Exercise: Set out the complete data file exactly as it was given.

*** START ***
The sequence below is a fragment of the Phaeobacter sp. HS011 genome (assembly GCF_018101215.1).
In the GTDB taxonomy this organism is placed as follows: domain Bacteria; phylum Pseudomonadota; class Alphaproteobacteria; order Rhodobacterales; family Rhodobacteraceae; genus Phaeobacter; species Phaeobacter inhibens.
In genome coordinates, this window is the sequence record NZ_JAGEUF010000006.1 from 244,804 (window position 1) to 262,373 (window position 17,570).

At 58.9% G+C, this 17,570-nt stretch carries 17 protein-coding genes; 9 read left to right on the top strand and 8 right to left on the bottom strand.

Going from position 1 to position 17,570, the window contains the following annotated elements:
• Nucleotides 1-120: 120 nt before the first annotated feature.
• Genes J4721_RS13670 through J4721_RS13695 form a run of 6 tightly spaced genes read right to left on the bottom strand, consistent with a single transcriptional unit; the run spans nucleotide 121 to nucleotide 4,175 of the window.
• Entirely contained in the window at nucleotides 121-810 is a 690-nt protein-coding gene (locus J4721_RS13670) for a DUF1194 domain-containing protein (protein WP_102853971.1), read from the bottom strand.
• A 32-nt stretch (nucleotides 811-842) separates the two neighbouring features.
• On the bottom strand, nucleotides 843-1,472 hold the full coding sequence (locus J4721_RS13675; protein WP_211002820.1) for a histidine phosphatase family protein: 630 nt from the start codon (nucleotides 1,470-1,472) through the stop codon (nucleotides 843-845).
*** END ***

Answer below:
The sequence below is a fragment of the Phaeobacter sp. HS011 genome (assembly GCF_018101215.1).
In the GTDB taxonomy this organism is placed as follows: domain Bacteria; phylum Pseudomonadota; class Alphaproteobacteria; order Rhodobacterales; family Rhodobacteraceae; genus Phaeobacter; species Phaeobacter inhibens.
In genome coordinates, this window is the sequence record NZ_JAGEUF010000006.1 from 244,804 (window position 1) to 262,373 (window position 17,570).

At 58.9% G+C, this 17,570-nt stretch carries 17 protein-coding genes; 9 read left to right on the top strand and 8 right to left on the bottom strand.

Going from position 1 to position 17,570, the window contains the following annotated elements:
• Nucleotides 1-120: 120 nt before the first annotated feature.
• Genes J4721_RS13670 through J4721_RS13695 form a run of 6 tightly spaced genes read right to left on the bottom strand, consistent with a single transcriptional unit; the run spans nucleotide 121 to nucleotide 4,175 of the window.
• Entirely contained in the window at nucleotides 121-810 is a 690-nt protein-coding gene (locus J4721_RS13670) for a DUF1194 domain-containing protein (protein WP_102853971.1), read from the bottom strand.
• A 32-nt stretch (nucleotides 811-842) separates the two neighbouring features.
• On the bottom strand, nucleotides 843-1,472 hold the full coding sequence (locus J4721_RS13675; protein WP_211002820.1) for a histidine phosphatase family protein: 630 nt from the start codon (nucleotides 1,470-1,472) through the stop codon (nucleotides 843-845).